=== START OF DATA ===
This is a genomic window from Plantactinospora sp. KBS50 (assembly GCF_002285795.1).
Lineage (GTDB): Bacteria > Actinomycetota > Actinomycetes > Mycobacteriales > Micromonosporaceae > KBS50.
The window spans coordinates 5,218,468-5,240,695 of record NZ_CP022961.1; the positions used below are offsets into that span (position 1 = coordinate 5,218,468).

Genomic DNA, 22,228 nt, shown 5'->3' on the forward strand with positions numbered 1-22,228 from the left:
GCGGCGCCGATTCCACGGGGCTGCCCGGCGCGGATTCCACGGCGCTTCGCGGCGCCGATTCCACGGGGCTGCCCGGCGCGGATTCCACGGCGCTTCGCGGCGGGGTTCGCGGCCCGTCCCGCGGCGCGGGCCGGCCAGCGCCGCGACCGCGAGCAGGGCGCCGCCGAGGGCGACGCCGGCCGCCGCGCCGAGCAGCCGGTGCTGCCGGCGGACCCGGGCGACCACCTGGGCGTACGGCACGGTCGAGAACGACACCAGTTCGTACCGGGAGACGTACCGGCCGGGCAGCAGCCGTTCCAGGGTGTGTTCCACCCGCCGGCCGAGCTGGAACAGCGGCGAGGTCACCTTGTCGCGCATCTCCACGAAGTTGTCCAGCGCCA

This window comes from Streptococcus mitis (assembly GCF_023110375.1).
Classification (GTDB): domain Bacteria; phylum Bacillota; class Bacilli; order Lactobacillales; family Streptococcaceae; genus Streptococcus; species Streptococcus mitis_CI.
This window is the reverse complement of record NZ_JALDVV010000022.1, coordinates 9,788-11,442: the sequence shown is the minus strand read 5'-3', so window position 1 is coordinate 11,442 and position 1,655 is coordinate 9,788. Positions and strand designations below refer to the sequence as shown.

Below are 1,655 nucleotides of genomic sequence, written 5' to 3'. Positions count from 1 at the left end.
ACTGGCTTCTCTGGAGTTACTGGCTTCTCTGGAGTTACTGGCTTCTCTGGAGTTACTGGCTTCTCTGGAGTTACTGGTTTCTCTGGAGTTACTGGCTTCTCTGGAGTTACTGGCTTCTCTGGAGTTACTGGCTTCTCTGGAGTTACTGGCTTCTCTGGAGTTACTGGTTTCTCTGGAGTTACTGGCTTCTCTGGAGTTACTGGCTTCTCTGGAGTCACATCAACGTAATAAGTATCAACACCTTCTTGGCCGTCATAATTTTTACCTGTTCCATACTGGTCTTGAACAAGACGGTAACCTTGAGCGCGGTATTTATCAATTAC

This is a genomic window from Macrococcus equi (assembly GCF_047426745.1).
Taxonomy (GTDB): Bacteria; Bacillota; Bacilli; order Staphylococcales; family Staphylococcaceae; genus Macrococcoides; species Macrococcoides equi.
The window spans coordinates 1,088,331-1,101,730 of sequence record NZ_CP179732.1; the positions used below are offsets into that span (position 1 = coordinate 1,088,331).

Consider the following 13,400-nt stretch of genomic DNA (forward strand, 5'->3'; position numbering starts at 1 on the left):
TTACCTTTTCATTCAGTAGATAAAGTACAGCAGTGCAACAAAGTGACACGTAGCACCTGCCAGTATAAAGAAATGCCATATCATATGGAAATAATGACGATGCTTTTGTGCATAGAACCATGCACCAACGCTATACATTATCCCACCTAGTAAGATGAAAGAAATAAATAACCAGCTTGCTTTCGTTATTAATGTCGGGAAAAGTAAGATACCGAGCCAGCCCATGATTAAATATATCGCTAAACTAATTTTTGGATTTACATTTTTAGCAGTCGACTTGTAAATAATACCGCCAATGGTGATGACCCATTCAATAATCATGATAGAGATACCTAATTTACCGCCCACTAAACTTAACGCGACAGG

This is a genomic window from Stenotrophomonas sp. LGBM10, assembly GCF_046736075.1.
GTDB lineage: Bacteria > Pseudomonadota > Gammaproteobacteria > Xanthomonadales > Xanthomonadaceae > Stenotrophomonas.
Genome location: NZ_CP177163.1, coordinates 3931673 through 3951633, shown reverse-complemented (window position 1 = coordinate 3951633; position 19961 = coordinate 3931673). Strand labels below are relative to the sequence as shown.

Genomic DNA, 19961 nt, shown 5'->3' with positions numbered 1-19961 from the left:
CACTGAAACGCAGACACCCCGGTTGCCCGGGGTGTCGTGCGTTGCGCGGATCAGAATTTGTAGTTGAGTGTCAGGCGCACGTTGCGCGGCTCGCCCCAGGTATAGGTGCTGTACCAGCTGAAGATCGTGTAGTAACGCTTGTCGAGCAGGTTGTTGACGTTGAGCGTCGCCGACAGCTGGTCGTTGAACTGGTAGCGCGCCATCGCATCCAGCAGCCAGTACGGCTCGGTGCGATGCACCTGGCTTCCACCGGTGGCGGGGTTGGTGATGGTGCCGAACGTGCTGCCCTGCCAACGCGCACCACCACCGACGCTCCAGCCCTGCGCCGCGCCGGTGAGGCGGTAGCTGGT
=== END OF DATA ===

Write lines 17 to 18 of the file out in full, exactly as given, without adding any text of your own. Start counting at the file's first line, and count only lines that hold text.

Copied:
GTDB lineage: Bacteria > Pseudomonadota > Gammaproteobacteria > Xanthomonadales > Xanthomonadaceae > Stenotrophomonas.
Genome location: NZ_CP177163.1, coordinates 3931673 through 3951633, shown reverse-complemented (window position 1 = coordinate 3951633; position 19961 = coordinate 3931673). Strand labels below are relative to the sequence as shown.